“We’ve already had a referendum on PR”
The UK has never had a referendum on whether to change to a proportional voting system. The system put forward in the 2011 referendum was the Alternative Vote. This is not a proportional system, and shares the problems caused by disproportionality which afflict First Past the Post. David Cameron himself stated on one occasion: “I'm here today to explain as clearly as I can why AV is completely the wrong reform…let me take on this myth that AV is more fair and more proportional than the system we have currently”. As such, the outcome of the 2011 referendum did not indicate a rejection of, or indeed any comment upon, proportional electoral systems by the electorate.
In fact, only 28% of the electorate turned out in defence of First Past the Post - hardly a ringing endorsement!
“PR will damage the link between MPs and their constituents, whose interests they represent.”
Many currently feel unrepresented by their MPs - the majority of MPs won their seats with a minority of votes. Many MPs respond to constituents with template letters, failing to engage with the issues being raised. There are a number of PR systems that keep or even improve the constituency link. The Additional Member System (AMS) maintains the present principle of one-MP-to-one-constituency, while using top-up lists to ensure that the share of seats a party wins matches the share of the vote the people give them. Systems like the Single Transferable Vote (STV) use multi-member constituencies - meaning that a few, (for example, five) MPs are elected to represent a given area. One advantage of this is that many more people than at present have a local representative who is sympathetic to their views, who they can approach with their concerns.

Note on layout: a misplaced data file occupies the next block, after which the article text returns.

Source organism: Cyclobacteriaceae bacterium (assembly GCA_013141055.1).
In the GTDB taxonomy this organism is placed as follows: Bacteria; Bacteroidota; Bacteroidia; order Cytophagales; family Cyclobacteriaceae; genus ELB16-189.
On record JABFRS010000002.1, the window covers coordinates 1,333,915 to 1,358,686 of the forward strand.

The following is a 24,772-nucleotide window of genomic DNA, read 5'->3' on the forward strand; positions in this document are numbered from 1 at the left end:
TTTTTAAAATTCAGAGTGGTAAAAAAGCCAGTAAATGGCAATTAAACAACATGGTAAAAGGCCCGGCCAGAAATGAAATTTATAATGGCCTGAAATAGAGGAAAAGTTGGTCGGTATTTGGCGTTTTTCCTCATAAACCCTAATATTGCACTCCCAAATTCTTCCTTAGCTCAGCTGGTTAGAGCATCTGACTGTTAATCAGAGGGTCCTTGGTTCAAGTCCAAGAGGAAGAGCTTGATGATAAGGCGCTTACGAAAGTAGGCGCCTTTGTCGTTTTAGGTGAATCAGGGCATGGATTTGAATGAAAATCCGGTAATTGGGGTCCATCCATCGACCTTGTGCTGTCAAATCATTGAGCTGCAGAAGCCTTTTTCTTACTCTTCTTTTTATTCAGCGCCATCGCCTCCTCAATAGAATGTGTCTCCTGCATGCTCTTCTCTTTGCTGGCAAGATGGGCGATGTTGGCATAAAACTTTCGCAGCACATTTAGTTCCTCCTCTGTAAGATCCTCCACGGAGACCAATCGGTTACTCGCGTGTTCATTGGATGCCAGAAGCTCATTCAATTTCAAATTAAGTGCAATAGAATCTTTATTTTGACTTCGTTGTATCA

For more information see our voting systems page.
“PR systems let in extremist parties”
It isn’t true that FPTP punishes extreme parties. In fact, it punishes any party whose support is spread evenly across constituencies rather than being concentrated in particular areas. Despite being perhaps the most centrist mainstream party, the Liberal Democrats and their predecessors have been by far the biggest victims of FPTP, routinely winning a tiny fraction of the seats to which they should be entitled over the last sixty years. FPTP is completely blind to the politics of the parties it harms and benefits - in fact the Nazis would have won every seat in the Bundestag as early as 1931 had Germany used the same system that we use.
Proportional Representation would mean the public is accurately represented in parliament. We live in a diverse and vibrant democracy and all views should be fairly represented. PR also means that a government must have majority support and unless parties and politicians reach out to a broad range of people, they will never achieve enough support to form a government. Extreme parties, by nature, are not usually able to command the support of large numbers of people, so cannot form a government in a PR system.
Representation of ‘extremist’ views in parliament allows us to shine a light on them. When extremists are excluded from any representation, they may look for ways to make themselves heard outside the democratic process, which can be extremely dangerous. When extremists are elected to office, they undergo far more scrutiny and are often exposed as being incapable of representing the interests of voters; democracy is a self-correcting system.